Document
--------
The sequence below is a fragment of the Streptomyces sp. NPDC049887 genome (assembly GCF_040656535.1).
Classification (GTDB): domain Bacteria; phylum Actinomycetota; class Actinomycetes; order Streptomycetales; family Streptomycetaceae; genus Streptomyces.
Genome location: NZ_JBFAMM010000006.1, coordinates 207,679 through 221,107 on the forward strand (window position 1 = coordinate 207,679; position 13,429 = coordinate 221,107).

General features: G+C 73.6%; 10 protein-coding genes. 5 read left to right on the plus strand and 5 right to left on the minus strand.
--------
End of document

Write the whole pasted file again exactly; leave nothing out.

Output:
The sequence below is a fragment of the Streptomyces sp. NPDC049887 genome (assembly GCF_040656535.1).
Classification (GTDB): domain Bacteria; phylum Actinomycetota; class Actinomycetes; order Streptomycetales; family Streptomycetaceae; genus Streptomyces.
Genome location: NZ_JBFAMM010000006.1, coordinates 207,679 through 221,107 on the forward strand (window position 1 = coordinate 207,679; position 13,429 = coordinate 221,107).

General features: G+C 73.6%; 10 protein-coding genes. 5 read left to right on the plus strand and 5 right to left on the minus strand.